Morgan Fairchild has been a working professional actress since 1973, when she appeared in four shows at what is now the Alhambra Theatre & Dining, then moved to New York and landed a role on the CBS soap opera “Search for Tomorrow.”

She’s stayed busy ever since, appearing in 150 movies and TV shows. So you might expect that her Twitter account, which has more than 50,000 followers, would be full of news about show business. It isn’t.

“I don’t care about red carpet stuff,” said the actress, who is in town to star in the comedy “The Dixie Swim Club” at the Alhambra.

Instead she tweets about issues she cares about: climate change, politics, foreign policy, terrorism.

“Actress Morgan Fairchild knows more about terrorism than 99.9 percent [of] Americans—and most members of Congress,” David Corn, the Washington bureau chief of Mother Jones magazine, wrote for The Nation in 2007.

She traces her political activism to a childhood fascination with science.

“I’m a science nerd,” she said.

Growing up, she dreamed of becoming a doctor or a paleontologist. But marriage at 17, followed by divorce six years later, sent her down a different path.

Still, while she was starring in the short-lived but initially quite successful prime time soap “Flamingo Road,” which aired on NBC from 1980 to 1982, she was studying anthropology at UCLA in her free time.

When news broke in 1985 that actor Rock Hudson was dying of AIDS, Fairchild, who had been studying epidemiology as a hobby, became a go-to source of information — she appeared twice on ABC’s “Nightline” to talk about it and sometimes substituted for her friend, surgeon general C. Everett Koop, at AIDS events. She also became an outspoken activist on behalf of those dealing with the disease.

This caused her agent and many of her friends much consternation.

“I know I lost work,” she said. “And I lost friends because I would visit hospices. People stopped inviting me to dinner because they thought I’d touch their plates and spread the virus.”

Still her career rolled on. She was a regular on the dramas “Paper Dolls,” “Falcon Crest” and “Fashion House.” She appeared in the mini-series “North and South” and “North and South: Book II.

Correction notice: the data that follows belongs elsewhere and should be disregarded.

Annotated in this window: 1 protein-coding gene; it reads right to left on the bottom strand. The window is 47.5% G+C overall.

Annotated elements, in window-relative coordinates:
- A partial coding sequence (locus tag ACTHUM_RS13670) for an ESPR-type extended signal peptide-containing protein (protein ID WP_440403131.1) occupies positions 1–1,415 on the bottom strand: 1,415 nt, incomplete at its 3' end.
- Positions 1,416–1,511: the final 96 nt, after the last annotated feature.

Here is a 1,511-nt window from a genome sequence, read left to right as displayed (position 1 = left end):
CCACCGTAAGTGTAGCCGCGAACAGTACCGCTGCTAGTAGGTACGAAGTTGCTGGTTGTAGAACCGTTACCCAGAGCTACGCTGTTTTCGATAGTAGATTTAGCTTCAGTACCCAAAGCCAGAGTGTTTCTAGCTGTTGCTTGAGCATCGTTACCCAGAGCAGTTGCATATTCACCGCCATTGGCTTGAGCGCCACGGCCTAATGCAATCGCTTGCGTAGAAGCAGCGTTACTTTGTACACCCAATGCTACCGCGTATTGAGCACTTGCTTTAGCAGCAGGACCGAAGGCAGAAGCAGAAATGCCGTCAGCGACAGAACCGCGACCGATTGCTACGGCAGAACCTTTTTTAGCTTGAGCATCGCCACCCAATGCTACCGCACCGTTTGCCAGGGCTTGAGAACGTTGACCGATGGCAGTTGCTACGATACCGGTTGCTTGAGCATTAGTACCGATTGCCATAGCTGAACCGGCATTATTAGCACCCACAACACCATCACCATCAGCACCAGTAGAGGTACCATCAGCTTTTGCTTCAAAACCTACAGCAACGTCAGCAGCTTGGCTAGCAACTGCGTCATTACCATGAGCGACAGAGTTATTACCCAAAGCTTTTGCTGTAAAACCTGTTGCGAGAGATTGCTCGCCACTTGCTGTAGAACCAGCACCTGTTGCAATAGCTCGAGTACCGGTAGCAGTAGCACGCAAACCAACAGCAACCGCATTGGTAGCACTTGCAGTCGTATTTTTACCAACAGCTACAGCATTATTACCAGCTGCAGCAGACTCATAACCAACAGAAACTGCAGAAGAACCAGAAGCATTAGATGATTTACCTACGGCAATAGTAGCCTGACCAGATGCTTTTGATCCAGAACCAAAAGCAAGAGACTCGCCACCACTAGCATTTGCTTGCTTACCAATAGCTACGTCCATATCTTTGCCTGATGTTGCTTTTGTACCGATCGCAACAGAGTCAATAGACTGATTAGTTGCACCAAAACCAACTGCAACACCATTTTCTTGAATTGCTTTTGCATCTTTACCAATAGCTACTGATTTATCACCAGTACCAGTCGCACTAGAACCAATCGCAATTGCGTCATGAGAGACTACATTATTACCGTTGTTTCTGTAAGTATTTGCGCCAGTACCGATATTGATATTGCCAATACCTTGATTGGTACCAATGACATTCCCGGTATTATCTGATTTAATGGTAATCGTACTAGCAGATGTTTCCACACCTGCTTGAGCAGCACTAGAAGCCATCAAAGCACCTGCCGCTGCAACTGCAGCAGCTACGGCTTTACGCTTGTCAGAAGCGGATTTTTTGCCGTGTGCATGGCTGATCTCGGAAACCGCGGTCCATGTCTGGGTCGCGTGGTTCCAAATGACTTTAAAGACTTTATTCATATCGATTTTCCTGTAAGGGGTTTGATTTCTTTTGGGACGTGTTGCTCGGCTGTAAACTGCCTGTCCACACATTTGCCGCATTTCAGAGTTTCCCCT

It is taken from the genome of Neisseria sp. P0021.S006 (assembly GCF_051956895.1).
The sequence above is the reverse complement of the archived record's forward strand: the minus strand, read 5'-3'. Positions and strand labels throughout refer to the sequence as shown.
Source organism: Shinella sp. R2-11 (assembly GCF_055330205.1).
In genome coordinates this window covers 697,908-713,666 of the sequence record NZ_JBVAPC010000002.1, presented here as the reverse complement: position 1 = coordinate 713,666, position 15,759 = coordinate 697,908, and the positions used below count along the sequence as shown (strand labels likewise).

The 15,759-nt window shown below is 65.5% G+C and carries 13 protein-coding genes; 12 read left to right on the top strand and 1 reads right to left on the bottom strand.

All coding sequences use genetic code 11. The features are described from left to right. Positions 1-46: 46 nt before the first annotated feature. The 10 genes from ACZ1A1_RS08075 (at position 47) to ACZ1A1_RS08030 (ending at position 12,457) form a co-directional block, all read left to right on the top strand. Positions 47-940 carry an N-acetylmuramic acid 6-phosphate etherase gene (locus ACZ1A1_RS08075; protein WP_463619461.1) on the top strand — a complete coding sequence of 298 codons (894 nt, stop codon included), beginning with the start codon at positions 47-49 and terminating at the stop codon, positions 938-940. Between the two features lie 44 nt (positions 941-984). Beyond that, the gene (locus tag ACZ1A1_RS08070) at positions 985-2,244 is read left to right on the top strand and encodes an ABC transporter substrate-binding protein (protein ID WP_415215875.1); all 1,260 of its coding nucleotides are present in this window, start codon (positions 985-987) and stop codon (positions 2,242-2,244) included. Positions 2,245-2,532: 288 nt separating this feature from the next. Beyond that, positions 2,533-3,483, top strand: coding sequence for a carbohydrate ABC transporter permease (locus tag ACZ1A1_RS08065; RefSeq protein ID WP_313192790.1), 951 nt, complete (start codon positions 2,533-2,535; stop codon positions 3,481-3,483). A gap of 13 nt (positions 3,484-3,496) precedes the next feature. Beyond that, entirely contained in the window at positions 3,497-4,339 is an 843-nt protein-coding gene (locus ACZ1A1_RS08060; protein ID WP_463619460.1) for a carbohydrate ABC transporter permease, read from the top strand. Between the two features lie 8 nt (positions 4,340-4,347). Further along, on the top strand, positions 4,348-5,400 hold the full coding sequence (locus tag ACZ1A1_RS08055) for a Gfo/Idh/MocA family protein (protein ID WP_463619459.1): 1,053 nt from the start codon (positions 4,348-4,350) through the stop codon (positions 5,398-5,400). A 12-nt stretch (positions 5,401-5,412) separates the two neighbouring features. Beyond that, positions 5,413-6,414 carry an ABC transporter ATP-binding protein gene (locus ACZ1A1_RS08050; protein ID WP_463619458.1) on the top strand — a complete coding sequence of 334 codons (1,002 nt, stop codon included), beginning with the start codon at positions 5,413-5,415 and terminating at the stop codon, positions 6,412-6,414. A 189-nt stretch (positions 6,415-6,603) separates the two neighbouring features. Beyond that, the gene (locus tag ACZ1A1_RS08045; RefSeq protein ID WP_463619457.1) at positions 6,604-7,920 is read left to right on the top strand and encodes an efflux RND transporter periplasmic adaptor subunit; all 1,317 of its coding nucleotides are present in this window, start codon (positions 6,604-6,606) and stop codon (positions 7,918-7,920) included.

She appeared in such movies as “The Seduction,” “Pee Wee’s Big Adventure,” “Red Headed Stranger,” “Gospa,” “Holy Man” and “Walk Hard: The Dewey Cox Story.”

She created the role of Jenna Wade on “Dallas,” and guest starred on such dramas as “Barnaby Jones,” “Police Woman,” “Murder She Wrote,” “Love Boat,” “Simon & Simon,” “Magnum P.I.,” “Hotel,” “Touched by an Angel,” “7th Heaven,” “Law & Order: Special Victims Unit” and “Bones.”

She had recurring roles in the comedies “Mork and Mindy,” “Roseanne,” “Cybill” and “Friends” and was nominated for an Emmy for her guest performance on “Murphy Brown.” She said her own friends cautioned her against taking the role of Chandler Bing’s mother since she was in her mid-40s at the time.

But her theory is that “every five years you have introduce yourself to a new audience.”

She’s done plenty of theater over the years, starting at 10 in Dallas. Her work in commercials brought her the opportunity in 1966, when was 16, to work as Faye Dunaway’s double during the filming of “Bonnie and Clyde.” In 2005 she starred as Mrs. Robinson in a national tour of the play “The Graduate.” And earlier this summer, she played the same role as she is playing at the Alhambra in “The Dixie Swim Club” in Kansas City.

She enjoys theater, she said, “because the feedback from the audience is more immediate.”

Charlie Patton: